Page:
I was saddened to learn of the death of movie critic Andrew Sarris, who passed away Wednesday at the age of 83. I didn’t always concur with his judgments, but that sort of thing is overrated. What makes a critic valuable isn’t how often you agree with him (or her), but how clearly his passion for the art and craft of movies comes through in his writing, and whether he enriches your understanding with his own perceptions and observations. On that score, Sarris was one of the best.
Sarris’s great adversary Pauline Kael, in her 1963 essay “Circles and Squares”, which inaugurated her and Sarris’s longstanding feud, wrote: “The role of the critic is to help people see what is in the work, what is in it that shouldn’t be, what is not in it that could be. He is a good critic if he helps people understand more about the work than they could see for themselves; he is a great critic, if by his understanding and feeling for the work, by his passion, he can excite people so that they want to experience more of the art that is there, waiting to be seized. He is not necessarily a bad critic if he makes errors in judgment. (Infallible taste is inconceivable; what could it be measured against?) He is a bad critic if he does not awaken the curiosity, enlarge the interests and understanding of his audience. The art of the critic is to transmit his knowledge of and enthusiasm for art to others.” By this measure, both Kael and Sarris, whatever their differences, were great critics. (About their feud, Sarris once graciously said, “We made each other. We established a dialectic.” I seem to recall that Kael once expressed similar sentiments about him, but I’ve been unable to confirm this.) (UPDATE: Oh wait, I can too: Kael biographer Brian Kellow tells us that she was “often quick to point out that she thought Sarris had a lively intelligence”.)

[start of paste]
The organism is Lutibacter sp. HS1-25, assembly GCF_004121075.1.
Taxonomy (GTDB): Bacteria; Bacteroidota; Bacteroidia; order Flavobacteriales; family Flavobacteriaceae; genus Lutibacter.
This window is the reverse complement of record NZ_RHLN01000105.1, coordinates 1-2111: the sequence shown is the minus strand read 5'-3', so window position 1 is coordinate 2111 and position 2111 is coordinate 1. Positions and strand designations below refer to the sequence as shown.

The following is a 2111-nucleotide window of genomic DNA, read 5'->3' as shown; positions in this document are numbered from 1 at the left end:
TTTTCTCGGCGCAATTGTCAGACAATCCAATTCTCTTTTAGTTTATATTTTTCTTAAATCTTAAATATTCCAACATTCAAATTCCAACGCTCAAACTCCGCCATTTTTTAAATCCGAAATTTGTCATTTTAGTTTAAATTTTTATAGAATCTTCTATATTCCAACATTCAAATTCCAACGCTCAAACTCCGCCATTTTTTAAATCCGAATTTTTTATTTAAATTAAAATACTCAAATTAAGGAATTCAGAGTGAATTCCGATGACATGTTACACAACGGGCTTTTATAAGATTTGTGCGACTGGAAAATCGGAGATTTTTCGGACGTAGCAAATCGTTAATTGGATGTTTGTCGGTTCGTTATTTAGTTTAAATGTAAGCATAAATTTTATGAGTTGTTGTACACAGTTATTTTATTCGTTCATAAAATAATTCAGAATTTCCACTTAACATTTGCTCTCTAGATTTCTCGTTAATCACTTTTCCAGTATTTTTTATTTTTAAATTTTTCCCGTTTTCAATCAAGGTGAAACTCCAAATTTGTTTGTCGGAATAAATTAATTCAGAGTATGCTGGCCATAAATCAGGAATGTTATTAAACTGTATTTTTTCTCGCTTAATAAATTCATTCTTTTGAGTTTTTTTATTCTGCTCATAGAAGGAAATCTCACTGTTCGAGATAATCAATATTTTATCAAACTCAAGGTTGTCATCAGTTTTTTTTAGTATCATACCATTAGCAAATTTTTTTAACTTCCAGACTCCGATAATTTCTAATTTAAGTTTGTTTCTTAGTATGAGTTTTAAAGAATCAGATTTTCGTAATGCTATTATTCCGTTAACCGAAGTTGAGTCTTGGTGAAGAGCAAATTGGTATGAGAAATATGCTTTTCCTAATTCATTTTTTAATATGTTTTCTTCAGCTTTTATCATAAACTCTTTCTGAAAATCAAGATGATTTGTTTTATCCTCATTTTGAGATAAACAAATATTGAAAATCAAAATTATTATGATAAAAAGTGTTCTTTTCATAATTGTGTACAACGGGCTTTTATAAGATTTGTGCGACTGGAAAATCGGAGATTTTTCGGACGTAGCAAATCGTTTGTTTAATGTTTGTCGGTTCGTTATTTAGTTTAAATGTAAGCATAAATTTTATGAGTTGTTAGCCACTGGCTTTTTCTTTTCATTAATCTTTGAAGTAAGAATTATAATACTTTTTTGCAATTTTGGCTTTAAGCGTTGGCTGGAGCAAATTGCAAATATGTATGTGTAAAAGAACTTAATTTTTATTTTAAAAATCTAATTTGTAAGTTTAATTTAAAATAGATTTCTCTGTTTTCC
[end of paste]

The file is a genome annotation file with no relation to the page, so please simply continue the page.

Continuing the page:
Kael and Sarris had another thing in common: They both came of age and found their voices at a time when movies were an explosively vibrant art. I’ve been reviewing movies off and on since 1967, and steadily since 1989. When people ask me what is the greatest change I’ve seen in that time, I tell them: It’s harder now. In the 1960s and ’70s, even the bad movies were worth writing about; nowadays, even the good movies, there’s just not all that much to say about them. Andrew Sarris, like Kael, was one of a dwindling corps who wrote often and well at a time when there was one helluva lot to be said.
Pauline Kael died in 2001. By that time, we’d already lost Otis Ferguson, Graham Greene, James Agee, Dwight Macdonald, Penelope Gilliatt, Vincent Canby — the list goes on. Sarris’s death deprives us of yet another critical voice that arose amid the ferment of those heady days, and one that uniquely championed the vigor and vitality of American movies against the “higher” forms of Cinemah coming from other countries.
Requiescat in pace.